|Former type||Owned by Konami |
|Traded as||JASDAQ: 4822|
|Industry||Computer and video games|
|Fate||Bought out by Konami Digital Entertainment |
|Founded||May 18, 1973|
|Defunct||March 1, 2012|
|Headquarters||Midtown Tower, Tokyo Midtown
Akasaka, Minato, Tokyo
|Key people||Yuji and Hiroshi Kudo (Founders)
Shinichi Nakamoto (Bomberman series)
Kazuhiko Uehara (President 2011-2012)
Dungeon Explorer series
Far East of Eden
Mario Party series
Milon's Secret Castle
Metal Fight Beyblade
|Employees||421 (March 2011)|
|Parent||Konami Digital Entertainment|
Hudson Soft Co., Ltd, commonly known by its brand name Hudson, was a Japanese video game publisher. It was headquartered in the Midtown Tower in Tokyo Midtown, Akasaka, Minato, Tokyo, Japan, with an additional office in the Hudson Building in Sapporo.
Hudson Soft was founded on May 18, 1973. Initially, it dealt with personal computer products, but later expanded to the development and publishing of video games, mobile content, video game peripherals and music recording.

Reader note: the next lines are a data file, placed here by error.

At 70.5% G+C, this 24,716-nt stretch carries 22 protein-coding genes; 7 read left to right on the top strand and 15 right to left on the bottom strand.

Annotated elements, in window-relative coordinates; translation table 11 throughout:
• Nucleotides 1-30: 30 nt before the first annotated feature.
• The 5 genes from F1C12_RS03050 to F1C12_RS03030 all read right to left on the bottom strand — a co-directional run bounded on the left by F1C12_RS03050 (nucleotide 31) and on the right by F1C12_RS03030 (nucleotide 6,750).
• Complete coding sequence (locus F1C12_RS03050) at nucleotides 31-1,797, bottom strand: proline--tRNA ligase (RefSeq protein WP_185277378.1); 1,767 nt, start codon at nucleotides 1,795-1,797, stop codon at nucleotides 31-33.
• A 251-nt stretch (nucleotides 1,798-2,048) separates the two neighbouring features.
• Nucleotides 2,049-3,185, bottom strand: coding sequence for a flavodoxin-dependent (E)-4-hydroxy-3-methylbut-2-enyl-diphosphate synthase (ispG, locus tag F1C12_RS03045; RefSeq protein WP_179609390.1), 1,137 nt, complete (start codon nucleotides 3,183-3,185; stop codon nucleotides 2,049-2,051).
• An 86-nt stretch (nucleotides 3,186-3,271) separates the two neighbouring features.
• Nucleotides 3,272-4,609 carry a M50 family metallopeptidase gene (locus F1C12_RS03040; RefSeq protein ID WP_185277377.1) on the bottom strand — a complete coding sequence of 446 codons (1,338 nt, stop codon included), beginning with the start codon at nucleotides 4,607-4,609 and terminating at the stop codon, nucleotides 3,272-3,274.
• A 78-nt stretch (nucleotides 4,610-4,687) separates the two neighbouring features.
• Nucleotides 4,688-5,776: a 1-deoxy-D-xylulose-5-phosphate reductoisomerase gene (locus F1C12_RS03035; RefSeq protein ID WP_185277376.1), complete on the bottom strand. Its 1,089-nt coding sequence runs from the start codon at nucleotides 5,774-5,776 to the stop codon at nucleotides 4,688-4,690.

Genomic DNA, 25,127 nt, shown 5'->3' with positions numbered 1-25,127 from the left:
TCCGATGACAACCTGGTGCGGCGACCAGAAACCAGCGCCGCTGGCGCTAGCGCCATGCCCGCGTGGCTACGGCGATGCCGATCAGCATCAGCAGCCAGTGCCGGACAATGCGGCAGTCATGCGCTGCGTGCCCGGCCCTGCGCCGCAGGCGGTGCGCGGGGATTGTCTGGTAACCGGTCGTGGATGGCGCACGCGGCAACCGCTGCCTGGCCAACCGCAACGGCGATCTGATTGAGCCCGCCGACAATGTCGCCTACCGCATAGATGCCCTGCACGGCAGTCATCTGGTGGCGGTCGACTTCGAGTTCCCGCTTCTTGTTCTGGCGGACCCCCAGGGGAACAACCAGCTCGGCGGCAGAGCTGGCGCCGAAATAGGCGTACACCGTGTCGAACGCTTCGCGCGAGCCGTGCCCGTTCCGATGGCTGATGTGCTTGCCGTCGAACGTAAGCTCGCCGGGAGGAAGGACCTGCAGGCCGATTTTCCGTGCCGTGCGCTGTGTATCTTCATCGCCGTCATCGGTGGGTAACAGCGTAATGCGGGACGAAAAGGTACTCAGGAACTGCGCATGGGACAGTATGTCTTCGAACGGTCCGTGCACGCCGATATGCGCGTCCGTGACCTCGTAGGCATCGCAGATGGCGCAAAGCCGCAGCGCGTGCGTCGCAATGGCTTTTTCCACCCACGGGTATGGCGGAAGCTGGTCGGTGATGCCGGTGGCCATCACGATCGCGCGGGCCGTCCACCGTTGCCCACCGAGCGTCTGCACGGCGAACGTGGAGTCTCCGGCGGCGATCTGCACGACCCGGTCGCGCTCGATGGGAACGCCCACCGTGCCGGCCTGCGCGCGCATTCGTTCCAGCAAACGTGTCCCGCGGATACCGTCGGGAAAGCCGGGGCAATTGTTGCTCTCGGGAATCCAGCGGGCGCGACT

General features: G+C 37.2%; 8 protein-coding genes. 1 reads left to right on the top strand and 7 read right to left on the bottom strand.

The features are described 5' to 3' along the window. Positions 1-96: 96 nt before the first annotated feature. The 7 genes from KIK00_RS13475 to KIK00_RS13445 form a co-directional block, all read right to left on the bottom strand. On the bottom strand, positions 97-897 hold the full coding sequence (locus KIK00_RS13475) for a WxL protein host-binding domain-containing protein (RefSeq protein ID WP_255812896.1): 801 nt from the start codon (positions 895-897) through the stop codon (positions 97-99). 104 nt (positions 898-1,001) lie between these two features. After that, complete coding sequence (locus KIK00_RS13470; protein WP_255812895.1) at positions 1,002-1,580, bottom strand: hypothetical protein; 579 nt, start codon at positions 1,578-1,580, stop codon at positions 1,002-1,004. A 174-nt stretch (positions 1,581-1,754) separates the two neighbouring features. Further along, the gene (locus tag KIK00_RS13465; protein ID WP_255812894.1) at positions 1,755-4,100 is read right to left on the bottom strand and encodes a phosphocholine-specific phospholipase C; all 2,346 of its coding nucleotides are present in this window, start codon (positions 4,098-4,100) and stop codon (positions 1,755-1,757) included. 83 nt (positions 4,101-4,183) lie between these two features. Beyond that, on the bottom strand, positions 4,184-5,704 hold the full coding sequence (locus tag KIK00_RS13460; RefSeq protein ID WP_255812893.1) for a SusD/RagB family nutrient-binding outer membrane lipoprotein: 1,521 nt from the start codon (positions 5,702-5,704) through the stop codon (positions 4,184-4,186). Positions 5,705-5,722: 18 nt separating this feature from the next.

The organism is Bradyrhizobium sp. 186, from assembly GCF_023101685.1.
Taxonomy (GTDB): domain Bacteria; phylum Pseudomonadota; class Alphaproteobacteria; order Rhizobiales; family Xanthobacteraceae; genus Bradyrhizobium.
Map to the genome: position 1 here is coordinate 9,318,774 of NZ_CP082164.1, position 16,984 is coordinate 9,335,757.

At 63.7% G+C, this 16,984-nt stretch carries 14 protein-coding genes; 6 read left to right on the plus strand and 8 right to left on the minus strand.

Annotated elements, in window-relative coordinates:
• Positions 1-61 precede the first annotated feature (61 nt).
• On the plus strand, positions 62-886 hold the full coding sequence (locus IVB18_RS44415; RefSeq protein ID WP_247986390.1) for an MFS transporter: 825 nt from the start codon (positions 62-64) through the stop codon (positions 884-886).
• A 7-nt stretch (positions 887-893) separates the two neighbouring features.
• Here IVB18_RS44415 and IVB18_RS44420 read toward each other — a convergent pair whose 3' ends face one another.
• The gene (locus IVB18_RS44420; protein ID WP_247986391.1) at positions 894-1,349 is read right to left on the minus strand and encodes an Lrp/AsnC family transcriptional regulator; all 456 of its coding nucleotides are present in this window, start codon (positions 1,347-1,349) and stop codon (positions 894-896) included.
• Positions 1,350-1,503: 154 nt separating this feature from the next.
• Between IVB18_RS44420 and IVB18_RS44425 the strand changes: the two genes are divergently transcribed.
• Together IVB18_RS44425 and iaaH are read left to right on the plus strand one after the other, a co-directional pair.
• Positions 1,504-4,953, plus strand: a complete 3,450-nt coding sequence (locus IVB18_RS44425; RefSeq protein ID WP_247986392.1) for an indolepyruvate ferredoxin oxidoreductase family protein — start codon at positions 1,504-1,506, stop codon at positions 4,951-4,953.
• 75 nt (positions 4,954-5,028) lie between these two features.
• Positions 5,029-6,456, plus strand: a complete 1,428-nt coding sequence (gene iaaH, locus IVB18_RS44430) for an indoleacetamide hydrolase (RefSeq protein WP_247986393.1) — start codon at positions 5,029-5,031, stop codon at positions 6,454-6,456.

Hudson Soft ceased to exist as a company on March 1, 2012 and was merged with Konami Digital Entertainment. Products and services will continue to be provided under the Hudson brand through Konami.
Hudson Soft Ltd. was founded in Sapporo, Japan on May 18, 1973 by brothers Yuji and Hiroshi Kudo. The founders grew up admiring trains, and named the business after their favorite, the Hudson locomotives (called the "4-6-4", and (especially Japanese C62). Hudson began as a shop called CQ Hudson (CQハドソン), selling radio telecommunications devices and art photographs. In September 1975, Hudson Soft began selling personal computer-related products, and in March 1978 started developing and selling video game packages.